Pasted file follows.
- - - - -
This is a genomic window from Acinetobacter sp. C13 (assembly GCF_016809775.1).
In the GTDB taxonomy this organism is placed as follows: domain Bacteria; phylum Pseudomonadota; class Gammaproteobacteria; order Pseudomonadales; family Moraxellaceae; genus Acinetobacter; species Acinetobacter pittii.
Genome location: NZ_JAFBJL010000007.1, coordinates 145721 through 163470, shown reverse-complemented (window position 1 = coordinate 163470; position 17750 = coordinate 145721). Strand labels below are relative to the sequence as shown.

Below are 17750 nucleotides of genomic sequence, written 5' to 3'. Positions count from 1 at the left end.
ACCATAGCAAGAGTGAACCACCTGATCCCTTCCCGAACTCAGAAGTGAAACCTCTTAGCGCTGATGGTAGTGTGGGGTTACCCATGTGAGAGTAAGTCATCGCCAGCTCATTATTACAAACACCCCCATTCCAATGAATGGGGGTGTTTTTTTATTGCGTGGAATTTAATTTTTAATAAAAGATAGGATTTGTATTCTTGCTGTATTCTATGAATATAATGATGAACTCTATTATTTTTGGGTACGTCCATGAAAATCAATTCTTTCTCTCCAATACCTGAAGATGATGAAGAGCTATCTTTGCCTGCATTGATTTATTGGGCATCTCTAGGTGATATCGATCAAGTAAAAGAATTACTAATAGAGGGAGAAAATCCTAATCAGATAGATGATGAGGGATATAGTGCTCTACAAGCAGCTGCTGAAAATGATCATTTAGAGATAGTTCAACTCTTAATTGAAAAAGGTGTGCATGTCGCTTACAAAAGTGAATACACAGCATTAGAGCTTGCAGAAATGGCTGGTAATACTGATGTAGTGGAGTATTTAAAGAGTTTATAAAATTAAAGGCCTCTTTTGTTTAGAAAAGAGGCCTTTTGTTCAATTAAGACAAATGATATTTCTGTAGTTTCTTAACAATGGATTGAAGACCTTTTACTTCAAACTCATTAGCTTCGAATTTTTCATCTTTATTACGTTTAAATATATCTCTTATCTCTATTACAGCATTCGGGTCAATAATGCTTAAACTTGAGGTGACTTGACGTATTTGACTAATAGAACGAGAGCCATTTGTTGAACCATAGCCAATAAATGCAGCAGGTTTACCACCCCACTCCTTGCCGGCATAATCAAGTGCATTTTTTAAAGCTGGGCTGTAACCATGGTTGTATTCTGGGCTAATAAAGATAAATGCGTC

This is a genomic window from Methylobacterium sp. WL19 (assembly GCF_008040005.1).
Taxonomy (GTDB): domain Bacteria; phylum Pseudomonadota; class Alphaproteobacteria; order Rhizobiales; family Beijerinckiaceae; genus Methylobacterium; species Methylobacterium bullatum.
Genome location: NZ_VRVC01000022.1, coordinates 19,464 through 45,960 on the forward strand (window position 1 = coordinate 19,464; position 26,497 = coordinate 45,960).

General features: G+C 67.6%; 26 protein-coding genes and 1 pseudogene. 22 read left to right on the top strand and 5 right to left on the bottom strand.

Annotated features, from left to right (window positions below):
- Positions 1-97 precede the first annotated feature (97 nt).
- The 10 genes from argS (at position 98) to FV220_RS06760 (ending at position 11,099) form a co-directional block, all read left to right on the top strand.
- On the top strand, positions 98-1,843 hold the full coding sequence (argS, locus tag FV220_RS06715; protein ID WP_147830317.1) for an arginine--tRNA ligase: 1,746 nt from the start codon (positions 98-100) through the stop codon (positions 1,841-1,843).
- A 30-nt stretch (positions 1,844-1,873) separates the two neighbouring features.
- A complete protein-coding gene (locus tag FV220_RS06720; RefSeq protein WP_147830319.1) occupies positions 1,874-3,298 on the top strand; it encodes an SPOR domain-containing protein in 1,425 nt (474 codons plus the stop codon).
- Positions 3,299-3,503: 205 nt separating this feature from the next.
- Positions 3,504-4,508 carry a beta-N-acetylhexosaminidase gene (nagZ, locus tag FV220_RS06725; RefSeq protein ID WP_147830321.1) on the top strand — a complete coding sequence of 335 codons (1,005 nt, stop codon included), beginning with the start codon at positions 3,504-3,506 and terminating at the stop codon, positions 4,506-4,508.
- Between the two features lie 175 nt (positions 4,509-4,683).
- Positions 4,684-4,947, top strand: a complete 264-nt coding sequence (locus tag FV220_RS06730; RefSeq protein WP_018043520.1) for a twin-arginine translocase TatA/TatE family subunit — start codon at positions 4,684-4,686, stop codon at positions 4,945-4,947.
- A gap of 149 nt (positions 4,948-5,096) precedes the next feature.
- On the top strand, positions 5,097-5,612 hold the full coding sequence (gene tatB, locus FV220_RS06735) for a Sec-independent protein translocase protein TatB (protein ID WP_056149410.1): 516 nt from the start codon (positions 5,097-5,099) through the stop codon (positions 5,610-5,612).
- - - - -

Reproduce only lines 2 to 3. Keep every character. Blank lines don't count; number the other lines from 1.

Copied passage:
In the GTDB taxonomy this organism is placed as follows: domain Bacteria; phylum Pseudomonadota; class Gammaproteobacteria; order Pseudomonadales; family Moraxellaceae; genus Acinetobacter; species Acinetobacter pittii.
Genome location: NZ_JAFBJL010000007.1, coordinates 145721 through 163470, shown reverse-complemented (window position 1 = coordinate 163470; position 17750 = coordinate 145721). Strand labels below are relative to the sequence as shown.